Boat buidler/designer seeking advice on design

Discussion in 'Boat Design' started by DownRiver, Feb 18, 2010.

  1. DownRiver
    Joined: Feb 2010
    Posts: 1
    Likes: 0, Points: 0, Legacy Rep: 10
    Location: Idaho

    DownRiver New Member

    Hello, I am a small drift boat builder out in Swan Valley, Idaho. We primarily build drift boats designed for an oarsman and two passengers to row/float down stream and fish out of. Since the downtourn of the economy I have had plenty of time to research and start a new design based off of our first boats.

    As I am sure builder/designer knows everyone is a critic and everyone has a better idea, it is our job to come up with a design that everyone can agree works and adds innovation as well as safety. For many years drift boat design has been stagnate which is why I decided to test the waters so to speak. Manufacturers have tended to just rely on the status quo to get by and haven't really tried to think outside the box to expand their market. When I put my boat into the marketplace the industry reacted very adversly due to the fact I had just shook up design as well as the material aspect of the drift boat. My boat wasn't built out of fiberglass, aluminum, wood, it was all composite with a foam core, carbon fiber, and a polyurethane exterior. Most said it would not float, when it did they said it must weigh a ton, it was lighter. What they could say is that my bottom design was untested.

    Traditional drift boats are built with a flat bottom that incorporated rocker at the bow and the stern. Some builders have gone as far as to put a tunnel from the stearn to the middle of the bottom, and another used a very light material for the boat which allows the bottom to raise in the water making it concave. I looked at what a the boat is supposed to do for me. I need to be able to hold the boat in place, row back upstream in reverse, and crab walk the boat sideways. The stearn of all drift boats is essentially an upside down trialngle with the point cut off, so if your rowing upsteam or holding the boat in place against the current the stearn could create a wall of water making it hard to row against. I added more rocker than anyone else to allow the water a seamless flow under the boat making it easier to manuever. Next, I created a tunnel/funnel starting where the water actually met the bottom of the boat. This, in theory, was desinged to channel some of the flow into to funnel which speed up the flow creating turbidity and lift. In theory this should allow the boat to ride higher due to lift and allow the boat to hold in place easier and row back better. Like I said in theory. I also added to six inches to the bottom beam width and a foot to the overall beam width. So with a wider bottom boat it is more stable, and I flared the sides out to add more stablity due to the fact that people walk around in these boats and they are only 8 feet wide and in addition I used a softer chine to allow the boat to slide up and over obstacles as well as for seemless flow.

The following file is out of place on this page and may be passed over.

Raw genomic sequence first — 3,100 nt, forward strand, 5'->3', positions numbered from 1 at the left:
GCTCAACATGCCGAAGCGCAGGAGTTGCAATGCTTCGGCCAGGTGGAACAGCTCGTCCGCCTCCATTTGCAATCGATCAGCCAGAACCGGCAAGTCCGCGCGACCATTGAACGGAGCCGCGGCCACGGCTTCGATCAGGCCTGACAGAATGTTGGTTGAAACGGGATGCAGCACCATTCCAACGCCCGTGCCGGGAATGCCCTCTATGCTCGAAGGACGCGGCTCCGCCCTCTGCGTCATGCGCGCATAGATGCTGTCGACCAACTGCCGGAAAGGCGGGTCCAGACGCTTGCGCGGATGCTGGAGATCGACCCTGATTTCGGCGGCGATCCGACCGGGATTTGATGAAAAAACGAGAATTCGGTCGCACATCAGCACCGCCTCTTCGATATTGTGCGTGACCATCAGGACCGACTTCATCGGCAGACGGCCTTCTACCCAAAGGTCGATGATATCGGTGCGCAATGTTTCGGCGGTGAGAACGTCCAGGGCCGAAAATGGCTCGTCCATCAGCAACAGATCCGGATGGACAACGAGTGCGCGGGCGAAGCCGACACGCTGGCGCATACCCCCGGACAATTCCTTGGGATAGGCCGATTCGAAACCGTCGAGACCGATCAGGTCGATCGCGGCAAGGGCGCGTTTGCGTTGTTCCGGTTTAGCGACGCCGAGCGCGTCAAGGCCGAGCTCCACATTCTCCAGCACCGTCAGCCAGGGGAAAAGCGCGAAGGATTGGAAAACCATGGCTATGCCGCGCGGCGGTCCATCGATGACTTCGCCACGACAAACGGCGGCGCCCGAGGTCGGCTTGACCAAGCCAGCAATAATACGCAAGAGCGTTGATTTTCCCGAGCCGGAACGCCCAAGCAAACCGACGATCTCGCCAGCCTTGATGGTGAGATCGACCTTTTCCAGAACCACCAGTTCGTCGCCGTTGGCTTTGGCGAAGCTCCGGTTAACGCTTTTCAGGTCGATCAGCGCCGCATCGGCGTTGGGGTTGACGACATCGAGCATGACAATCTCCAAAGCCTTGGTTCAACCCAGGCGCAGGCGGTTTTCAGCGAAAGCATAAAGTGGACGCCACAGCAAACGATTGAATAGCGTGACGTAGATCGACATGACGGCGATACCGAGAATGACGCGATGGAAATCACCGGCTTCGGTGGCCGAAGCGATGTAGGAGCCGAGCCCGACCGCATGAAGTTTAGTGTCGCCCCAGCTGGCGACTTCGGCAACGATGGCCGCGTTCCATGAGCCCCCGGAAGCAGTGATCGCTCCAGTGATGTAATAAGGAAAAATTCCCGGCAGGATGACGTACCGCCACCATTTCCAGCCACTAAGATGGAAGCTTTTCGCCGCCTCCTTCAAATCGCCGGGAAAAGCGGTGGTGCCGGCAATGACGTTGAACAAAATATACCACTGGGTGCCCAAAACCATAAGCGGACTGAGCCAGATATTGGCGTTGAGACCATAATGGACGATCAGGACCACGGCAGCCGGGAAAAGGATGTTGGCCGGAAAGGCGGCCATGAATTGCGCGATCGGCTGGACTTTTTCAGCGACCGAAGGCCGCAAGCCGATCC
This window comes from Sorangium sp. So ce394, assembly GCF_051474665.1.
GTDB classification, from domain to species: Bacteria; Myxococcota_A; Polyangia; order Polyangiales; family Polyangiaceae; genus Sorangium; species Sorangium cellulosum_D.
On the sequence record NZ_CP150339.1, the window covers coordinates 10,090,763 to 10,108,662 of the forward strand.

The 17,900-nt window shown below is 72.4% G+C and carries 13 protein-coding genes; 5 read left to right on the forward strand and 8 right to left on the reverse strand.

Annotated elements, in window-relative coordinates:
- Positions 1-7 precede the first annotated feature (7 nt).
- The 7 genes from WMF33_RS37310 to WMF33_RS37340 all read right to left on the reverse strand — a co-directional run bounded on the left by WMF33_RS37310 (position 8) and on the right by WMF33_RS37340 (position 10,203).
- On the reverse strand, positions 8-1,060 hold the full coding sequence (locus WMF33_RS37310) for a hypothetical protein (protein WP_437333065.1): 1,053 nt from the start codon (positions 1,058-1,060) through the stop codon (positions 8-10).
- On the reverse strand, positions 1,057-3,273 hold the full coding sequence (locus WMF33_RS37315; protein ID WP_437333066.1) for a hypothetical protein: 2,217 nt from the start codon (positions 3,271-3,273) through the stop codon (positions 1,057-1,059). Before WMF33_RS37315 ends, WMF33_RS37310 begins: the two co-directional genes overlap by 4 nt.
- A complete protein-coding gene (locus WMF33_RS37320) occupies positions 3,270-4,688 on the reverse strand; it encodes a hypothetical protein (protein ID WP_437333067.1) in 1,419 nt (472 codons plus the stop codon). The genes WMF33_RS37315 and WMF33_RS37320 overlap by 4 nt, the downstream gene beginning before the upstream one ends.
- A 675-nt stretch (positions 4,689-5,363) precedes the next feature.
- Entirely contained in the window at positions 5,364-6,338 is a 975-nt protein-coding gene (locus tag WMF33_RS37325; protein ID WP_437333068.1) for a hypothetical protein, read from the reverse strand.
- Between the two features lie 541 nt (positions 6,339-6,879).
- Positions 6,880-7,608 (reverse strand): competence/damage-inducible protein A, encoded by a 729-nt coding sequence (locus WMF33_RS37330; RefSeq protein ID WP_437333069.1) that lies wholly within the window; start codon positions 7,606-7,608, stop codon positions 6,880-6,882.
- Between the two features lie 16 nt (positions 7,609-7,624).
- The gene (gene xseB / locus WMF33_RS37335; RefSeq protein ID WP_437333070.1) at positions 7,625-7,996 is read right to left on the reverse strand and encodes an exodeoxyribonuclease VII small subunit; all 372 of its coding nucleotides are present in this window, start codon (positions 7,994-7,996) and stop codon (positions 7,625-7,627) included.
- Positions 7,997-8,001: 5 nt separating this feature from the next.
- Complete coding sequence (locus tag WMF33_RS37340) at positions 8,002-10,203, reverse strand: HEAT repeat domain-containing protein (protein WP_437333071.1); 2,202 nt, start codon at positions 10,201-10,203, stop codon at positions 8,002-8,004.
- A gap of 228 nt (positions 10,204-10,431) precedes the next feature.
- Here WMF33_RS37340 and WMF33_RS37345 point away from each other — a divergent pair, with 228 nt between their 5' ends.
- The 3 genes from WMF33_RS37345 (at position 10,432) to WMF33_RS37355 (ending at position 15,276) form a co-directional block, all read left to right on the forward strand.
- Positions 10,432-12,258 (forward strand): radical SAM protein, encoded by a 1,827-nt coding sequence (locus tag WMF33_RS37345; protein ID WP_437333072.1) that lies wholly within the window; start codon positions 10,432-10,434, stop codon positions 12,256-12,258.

So my questions are these; I have had a mixed bag as far as people saying the boat rowed easier due to my technology, some said it depends on water conditions, some said it was better hands down. I have had people agree with what Ive said but they rowed the boat and would stick with the other boats because the are narrower and seem to be faster reacting than my wider boat. I am seekeing advise on how to build this boat narrower while not lossing stability and also what you think as far as bottom design, remeber these are very shallow drafting boats due to water depth. How do I create a better tracking bottom that doesn't seem to grab in certain water conditions? Do I use smoother lines for my tunnel, do I widen the tunnel? The goal is to stay strait in current until you ask it to manuever sideways with an oarstroke.

    I believe in my design, although I have been second guessing myself with so much downtime. Also I just put the boat into Deftship and I can't seemed to create the chine on the bottom of the boat, any ideas. Sorry for the lengthy post, I figured it to be easier to reply with some history. Here are some pics of the boats.

    Attached Files:

  2. Guest625101138

    Guest625101138 Previous Member

    There is an <Edge> <Crease> tool on the menu bar that allows you to crease the hull along the selected line on the control net.

    Some detail on the actual shape might enable more informed reply on the stability.

    Also if you do something that accelerates flow under the hull it will lower pressure and cause the boat to squat not lift.

    Rick W
    1 person likes this.
  3. McCormickDesign
    Joined: Feb 2010
    Posts: 24
    Likes: 1, Points: 0, Legacy Rep: 10
    Location: Auckland, New Zealand

    McCormickDesign Draftsman - 3D modeller

    You may want to ask/email John Wellsford, he is a small craft builder from NZ and i'm pretty sure he has designed a few flat bottomed boats similar to the image.
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